Riding A Ribbon To Space A Thousand Feet Closer

Sep 29, 2005

LiftPort says it has completed preliminary tests of its high altitude robotic lifters under its waiver to use airspace granted by the Federal Aviation Administration.

The lifters are early prototypes of the technology that the company is developing for use in the LiftPort Space Elevator, its commercial space elevator to ferry cargo back and forth into space.

In tests conducted in Washington state last week, the robotic lifters successfully climbed 1,000 feet up a simulated, working space elevator - a model elevator "ribbon" attached to a moored high altitude balloon. According to the company, these tests represent the first-ever use of this technology on a free-hanging ribbon in the development of the LiftPort space elevator concept.

"These tests mark an historic milestone, in regards to the general space elevator concept as well in the development of the LiftPort Space Elevator, and we appreciate the FAA's willingness to work with us on these tests," said Michael Laine, president of LiftPort Group.

"The ability to test our hardware in a simulated working environment is a critical step in the ultimate development of the LiftPort Space Elevator. Additionally, these tests are dual use - not only will they help us learn more about the things we need to do to ultimately build the LiftPort Space Elevator, but they have great value for real world applications today.

"Our system called HALE (High Altitude Long Endurance) will have uses in a variety of fields. For example, after a natural disaster, we can provide radio, cellular or Internet access using our platform as a relay station. Or it could provide real time surveillance over the damaged region. Once our hardware is tested, we believe it can be deployed to save lives."

The company plans additional tests later this fall. Dates for the tests will be forthcoming.

A revolutionary way to send cargo into space, the LiftPort Space Elevator will consist of a carbon nanotube composite ribbon eventually stretching some 62,000 miles from earth to space.

The LiftPort Space Elevator plans to be anchored to an offshore sea platform near the equator in the Pacific Ocean, and to a small man-made counterweight in space. Mechanical lifters are expected to move up and down the ribbon, carrying such items as people, satellites and solar power systems into space.

Copyright 2005 by Space Daily, Distributed United Press International

Explore further: Mysteries of space dust revealed

add to favorites email to friend print save as pdf

Related Stories

NREL supercomputer tackles grid challenges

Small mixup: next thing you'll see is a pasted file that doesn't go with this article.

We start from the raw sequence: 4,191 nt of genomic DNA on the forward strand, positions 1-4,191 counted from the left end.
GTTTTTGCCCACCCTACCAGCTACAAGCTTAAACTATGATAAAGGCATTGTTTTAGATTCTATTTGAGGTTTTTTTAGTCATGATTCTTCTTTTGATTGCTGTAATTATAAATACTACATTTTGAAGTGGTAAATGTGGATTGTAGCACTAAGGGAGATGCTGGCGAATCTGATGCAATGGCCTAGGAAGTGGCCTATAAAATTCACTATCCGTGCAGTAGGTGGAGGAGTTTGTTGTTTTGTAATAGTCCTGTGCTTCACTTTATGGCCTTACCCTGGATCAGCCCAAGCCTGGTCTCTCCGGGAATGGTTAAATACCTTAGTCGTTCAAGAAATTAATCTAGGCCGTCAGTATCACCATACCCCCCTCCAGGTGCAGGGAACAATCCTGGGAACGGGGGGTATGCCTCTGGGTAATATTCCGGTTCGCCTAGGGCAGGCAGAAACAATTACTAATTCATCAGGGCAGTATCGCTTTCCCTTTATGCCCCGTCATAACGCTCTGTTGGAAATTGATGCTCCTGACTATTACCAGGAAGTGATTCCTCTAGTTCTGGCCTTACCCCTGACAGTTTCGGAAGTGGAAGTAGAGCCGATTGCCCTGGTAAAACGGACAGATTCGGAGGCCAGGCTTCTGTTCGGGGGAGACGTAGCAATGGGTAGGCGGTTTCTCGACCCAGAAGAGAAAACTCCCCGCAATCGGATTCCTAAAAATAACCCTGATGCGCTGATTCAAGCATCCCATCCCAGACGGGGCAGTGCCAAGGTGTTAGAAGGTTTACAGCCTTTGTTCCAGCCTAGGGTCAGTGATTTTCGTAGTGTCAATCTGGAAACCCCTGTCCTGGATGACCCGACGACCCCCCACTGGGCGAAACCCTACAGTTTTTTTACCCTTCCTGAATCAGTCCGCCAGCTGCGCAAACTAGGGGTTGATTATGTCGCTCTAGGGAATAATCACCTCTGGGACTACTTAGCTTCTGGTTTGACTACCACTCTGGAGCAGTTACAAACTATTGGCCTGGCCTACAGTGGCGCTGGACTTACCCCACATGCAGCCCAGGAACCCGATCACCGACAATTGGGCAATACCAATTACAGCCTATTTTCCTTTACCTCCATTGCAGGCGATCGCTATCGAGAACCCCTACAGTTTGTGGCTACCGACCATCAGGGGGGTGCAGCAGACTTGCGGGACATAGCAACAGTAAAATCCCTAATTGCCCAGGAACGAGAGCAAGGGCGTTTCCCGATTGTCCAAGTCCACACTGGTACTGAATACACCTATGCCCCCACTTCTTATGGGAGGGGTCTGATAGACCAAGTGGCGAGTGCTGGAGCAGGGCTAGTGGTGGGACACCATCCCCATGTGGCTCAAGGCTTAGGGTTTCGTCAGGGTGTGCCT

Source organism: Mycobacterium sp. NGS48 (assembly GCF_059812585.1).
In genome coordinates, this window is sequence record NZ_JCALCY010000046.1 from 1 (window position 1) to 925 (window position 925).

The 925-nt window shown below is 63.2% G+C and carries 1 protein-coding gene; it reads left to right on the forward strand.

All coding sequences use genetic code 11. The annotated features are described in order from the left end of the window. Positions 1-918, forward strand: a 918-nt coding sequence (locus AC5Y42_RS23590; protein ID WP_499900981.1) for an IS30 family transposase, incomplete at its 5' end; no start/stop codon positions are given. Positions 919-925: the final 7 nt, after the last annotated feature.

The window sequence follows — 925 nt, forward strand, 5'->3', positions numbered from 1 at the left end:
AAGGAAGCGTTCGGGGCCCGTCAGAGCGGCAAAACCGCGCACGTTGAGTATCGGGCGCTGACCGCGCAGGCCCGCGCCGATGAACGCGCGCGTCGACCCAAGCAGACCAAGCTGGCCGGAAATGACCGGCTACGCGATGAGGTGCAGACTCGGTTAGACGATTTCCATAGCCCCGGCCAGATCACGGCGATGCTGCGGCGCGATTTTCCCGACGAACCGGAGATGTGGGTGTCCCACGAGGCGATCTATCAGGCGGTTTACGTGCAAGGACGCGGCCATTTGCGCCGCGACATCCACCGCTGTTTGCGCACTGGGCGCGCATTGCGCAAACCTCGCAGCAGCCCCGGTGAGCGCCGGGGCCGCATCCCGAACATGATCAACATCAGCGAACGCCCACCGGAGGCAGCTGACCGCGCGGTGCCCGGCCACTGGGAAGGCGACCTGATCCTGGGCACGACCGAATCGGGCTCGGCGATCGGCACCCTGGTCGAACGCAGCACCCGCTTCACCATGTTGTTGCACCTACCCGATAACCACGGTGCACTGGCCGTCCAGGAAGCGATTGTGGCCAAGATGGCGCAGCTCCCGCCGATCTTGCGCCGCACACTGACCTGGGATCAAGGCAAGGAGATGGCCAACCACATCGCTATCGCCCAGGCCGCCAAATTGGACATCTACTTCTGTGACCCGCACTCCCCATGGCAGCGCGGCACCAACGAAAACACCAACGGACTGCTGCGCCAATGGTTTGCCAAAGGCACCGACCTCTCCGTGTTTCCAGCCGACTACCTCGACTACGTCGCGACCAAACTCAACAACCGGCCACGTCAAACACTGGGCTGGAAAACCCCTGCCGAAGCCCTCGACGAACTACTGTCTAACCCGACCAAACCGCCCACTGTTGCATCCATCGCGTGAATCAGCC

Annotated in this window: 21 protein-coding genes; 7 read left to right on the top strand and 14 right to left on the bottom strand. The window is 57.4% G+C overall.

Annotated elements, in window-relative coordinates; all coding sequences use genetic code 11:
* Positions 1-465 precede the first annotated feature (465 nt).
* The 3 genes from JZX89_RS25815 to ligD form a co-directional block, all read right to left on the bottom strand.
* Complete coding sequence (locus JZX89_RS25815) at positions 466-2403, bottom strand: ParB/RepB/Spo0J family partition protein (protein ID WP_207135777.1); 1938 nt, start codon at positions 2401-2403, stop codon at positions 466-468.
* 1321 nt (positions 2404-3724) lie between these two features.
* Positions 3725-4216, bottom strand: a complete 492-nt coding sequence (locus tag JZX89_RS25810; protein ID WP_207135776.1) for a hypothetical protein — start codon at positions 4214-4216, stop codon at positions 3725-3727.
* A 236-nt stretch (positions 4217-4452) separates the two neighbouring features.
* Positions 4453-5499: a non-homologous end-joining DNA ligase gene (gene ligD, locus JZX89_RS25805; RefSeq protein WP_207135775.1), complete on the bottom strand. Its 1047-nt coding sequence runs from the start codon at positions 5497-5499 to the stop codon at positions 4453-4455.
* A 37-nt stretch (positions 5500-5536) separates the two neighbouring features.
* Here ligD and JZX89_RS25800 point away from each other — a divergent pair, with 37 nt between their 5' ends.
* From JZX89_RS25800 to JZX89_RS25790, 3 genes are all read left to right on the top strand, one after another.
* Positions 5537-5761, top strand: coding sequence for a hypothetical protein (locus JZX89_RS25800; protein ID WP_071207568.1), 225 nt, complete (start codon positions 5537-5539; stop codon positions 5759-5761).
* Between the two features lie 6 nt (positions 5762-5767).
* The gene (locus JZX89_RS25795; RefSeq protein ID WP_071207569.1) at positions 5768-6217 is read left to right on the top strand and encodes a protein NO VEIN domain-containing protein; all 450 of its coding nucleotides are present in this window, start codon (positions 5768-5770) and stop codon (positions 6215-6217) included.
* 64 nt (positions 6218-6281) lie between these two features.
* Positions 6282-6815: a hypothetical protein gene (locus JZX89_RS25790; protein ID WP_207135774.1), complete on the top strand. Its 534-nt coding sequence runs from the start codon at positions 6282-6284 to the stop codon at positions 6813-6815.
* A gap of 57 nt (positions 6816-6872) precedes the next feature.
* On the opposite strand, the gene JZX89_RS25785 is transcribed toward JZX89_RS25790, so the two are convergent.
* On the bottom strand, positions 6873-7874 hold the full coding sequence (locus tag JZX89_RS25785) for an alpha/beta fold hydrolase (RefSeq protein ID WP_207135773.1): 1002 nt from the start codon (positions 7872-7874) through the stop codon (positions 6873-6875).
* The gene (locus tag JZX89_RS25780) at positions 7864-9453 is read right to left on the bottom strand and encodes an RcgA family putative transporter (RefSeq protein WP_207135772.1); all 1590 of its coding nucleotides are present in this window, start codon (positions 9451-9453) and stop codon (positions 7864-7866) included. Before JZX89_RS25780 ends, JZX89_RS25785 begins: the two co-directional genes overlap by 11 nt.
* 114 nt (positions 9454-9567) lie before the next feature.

Jul 01, 2014

"Big data" is playing an increasingly big role in the renewable energy industry and the transformation of the nation's electrical grid, and no single entity provides a better tool for such data than the Energy ...

Checking up on tropical sunlight

Jun 11, 2014

Science is not settled on a bet or a hunch. Measurements and data feed conclusions and provide clarity. Scientists at Pacific Northwest National Laboratory found that two ground-based stations on a tropical ...

How NASA builds a space laser

Jun 04, 2014

To build a satellite that will measure all the bumps and dips of our dynamic Earth, engineers started with a black box, built of a composite honeycomb material to make it as light as possible.

Recommended for you

Mysteries of space dust revealed

Aug 29, 2014

The first analysis of space dust collected by a special collector onboard NASA's Stardust mission and sent back to Earth for study in 2006 suggests the tiny specks open a door to studying the origins of the ...

A guide to the 2014 Neptune opposition season

Aug 29, 2014

Never seen Neptune? Now is a good time to try, as the outermost ice giant world reaches opposition this weekend at 14:00 Universal Time (UT) or 10:00 AM EDT on Friday, August 29th. This means that the distant ...

How can we find tiny particles in exoplanet atmospheres?

Aug 29, 2014

It may seem like magic, but astronomers have worked out a scheme that will allow them to detect and measure particles ten times smaller than the width of a human hair, even at many light-years distance.  ...

Spitzer telescope witnesses asteroid smashup

Aug 28, 2014

(Phys.org) —NASA's Spitzer Space Telescope has spotted an eruption of dust around a young star, possibly the result of a smashup between large asteroids. This type of collision can eventually lead to the ...

User comments : 0